The Jennifer Chronicles - Volume VIII
May 2, 2010Auld Lang Syne, Part V
December 31st. New Year's Eve. The last day of the year, the cusp of the dawn of a new year. A time for celebration, reflection, and in my case, a really hot date with a really nice guy. It was six a.m. and I wasn't celebrating or reflecting, and if Duncan didn't sew up this deal by six p.m., okay seven, no date. I began factoring my breaking point, the time I would have to call and say "I don't think I'll make it." My drop dead time: five p.m.
When I got to the office, Duncan was wearing his "I've had enough of this shit" expression. Hallelujah. Wrap this up for me too, big guy. My lips were already tingling in pre-kiss anticipation.
The sellers walked in trying to appear virile and resolute but their bloodshot eyes gave them away. I got busy calculating my odds. I could make this, couldn't I? The Countdown to Jackson was on.
10:00 a.m.: Jackson ETA: 10 hours. My blood pressure spikes as the seller revalues a product line using New Math 2.0. Leaning back in his chair, Duncan does a half turn, my cue to come forward. "Take these spreadsheets and put together a pivot table so I can see the real numbers," he says, slipping me a travel drive.
I nod, taking the drive and stealing out of the room. I also spend a moment wishing the seller a painful condition of the rectal region requiring liberal use of soothing antibiotic creams and long bath soaks. Okay, I'm a little miffed.
12:00 p.m.: Jackson ETA: 8 hours. I return with the drive as everyone is standing up to prevent atrophy. The sandwich cart comes in. I hand Duncan the drive. "It looks like he overstated by twelve percent."
He grunts, the stone age semantic for "gotcha." I am eyeing a tuna on whole wheat when my phone vibrates.
The screen says 1 NEW MESSAGE: Looking forward to 2night. 8 still ok?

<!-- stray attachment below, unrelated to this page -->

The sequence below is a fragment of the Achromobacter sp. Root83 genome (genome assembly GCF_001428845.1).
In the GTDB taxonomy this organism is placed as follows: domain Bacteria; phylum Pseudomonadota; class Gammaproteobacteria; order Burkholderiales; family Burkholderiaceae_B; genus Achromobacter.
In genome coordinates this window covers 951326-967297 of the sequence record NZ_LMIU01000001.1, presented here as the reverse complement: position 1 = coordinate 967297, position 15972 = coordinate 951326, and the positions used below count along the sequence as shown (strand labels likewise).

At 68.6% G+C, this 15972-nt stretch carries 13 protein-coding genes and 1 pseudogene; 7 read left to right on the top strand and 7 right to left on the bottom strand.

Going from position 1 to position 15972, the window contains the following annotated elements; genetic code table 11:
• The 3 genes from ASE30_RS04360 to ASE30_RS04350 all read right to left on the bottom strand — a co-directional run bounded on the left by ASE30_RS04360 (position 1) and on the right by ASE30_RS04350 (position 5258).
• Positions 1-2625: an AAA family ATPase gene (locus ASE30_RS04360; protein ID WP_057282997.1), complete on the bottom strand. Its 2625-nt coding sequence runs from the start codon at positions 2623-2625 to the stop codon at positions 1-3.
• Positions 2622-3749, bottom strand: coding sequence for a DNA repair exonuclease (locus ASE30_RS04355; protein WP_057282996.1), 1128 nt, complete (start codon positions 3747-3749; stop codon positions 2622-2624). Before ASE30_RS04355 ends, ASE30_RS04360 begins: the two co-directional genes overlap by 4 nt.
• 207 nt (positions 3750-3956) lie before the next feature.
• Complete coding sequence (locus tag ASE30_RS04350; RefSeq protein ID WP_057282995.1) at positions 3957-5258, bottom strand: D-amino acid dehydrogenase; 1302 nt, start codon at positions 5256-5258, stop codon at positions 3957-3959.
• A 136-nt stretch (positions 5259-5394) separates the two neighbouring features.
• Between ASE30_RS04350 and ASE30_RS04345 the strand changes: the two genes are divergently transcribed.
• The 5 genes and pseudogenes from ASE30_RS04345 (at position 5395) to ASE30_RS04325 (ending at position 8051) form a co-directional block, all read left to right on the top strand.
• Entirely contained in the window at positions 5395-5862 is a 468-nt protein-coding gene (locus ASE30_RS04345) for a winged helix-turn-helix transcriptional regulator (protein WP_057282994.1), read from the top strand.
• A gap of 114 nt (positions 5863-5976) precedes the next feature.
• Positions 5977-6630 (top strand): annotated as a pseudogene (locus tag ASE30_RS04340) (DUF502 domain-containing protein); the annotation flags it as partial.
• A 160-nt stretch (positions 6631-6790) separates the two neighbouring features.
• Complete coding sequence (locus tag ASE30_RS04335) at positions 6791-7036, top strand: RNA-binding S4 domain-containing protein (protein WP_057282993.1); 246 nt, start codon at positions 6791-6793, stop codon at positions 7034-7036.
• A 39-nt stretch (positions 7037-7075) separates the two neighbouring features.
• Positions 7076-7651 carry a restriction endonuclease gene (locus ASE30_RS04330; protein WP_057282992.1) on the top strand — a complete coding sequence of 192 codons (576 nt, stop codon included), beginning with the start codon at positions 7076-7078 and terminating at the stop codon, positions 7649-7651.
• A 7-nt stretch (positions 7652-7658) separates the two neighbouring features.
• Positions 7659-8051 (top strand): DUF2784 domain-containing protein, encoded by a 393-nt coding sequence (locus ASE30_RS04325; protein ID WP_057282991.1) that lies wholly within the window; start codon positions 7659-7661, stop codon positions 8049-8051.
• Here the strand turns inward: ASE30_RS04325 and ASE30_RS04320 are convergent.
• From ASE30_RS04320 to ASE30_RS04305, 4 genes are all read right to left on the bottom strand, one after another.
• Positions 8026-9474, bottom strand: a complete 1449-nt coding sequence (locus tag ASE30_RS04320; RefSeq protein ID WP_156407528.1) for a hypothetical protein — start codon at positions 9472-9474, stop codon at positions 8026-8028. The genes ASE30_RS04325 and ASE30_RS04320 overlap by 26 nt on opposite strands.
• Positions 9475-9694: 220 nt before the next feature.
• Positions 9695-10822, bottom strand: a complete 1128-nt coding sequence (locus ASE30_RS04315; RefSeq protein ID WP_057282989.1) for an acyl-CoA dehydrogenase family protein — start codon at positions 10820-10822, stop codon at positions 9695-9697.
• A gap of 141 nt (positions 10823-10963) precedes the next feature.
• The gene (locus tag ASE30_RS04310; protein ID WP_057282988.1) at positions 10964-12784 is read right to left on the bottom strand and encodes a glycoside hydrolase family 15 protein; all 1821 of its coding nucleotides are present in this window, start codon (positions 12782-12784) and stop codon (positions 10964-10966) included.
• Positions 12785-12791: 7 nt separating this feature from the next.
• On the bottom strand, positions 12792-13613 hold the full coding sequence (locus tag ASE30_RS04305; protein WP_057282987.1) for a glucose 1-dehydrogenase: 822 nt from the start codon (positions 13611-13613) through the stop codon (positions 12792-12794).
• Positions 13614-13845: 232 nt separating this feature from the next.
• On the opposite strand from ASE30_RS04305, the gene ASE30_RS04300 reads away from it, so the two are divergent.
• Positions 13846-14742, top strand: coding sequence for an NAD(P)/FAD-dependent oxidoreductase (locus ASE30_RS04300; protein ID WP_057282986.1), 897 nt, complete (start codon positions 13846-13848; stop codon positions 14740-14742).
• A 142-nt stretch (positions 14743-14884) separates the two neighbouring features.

I bite my lip. Do I hedge my bet? Push it to nine? I don't want him to think there is a problem. Time for a self pep talk. Get a grip Joanie. Even if you have to cancel, is it the end of the world? No. End of the world-ish? Yes. Jackson has major boyfriend potential. He is soft spoken, polite, literate. He has nice hands, strong, yet gentle, and callous-free. Good hands for holding and hugging, and I haven't experienced either for quite a while. Let's face it. The woman who has it all, career and romance, is like an elusive, mythical beast roaming the wilds of major cities; everyone talks about her but few have seen her. Well, I want to be her dammit!
I text back: Me 2! Yes. Yes!
Excellent Joanie. That definitely is the Lauren Bacall-sultry-play-it-cool-just-whistle response.
I finish texting, look up, and find Duncan staring at me. He doesn't ask me anything. And why is that? Because he doesn't give a shit. Inside I'm still holding out hope, thinking there's still time. As I go to step out, Duncan passes me. "Find some restaurant menus and keep them handy for later, just in case."
3:00 p.m.: Jackson ETA: 5 hours. I'm sitting in my chair behind Duncan. My back hurts, my feet are swollen three times their normal size and my mind is tiptoeing through the tulips. While they discuss leverage, gross margins, and earnings before income tax, I muse about Jackson's beard. I wonder if it's soft. I wonder if he uses conditioner. I heard some men do that. If we get married, we'll need two separate conditioners and then...I notice Duncan leaning back, giving me the half turn. Oh shit. He wants a fact check. A fact check of what? Shit! Shit! Shit! Gross margins. It has to be the gross margins, doesn't it? C'mon Joanie, be smart. Give it your best Bacall. Make him whistle. "Gross margins or EBIT check?" I ask, holding my breath. He thinks for a moment. "Gross margins," he says finally.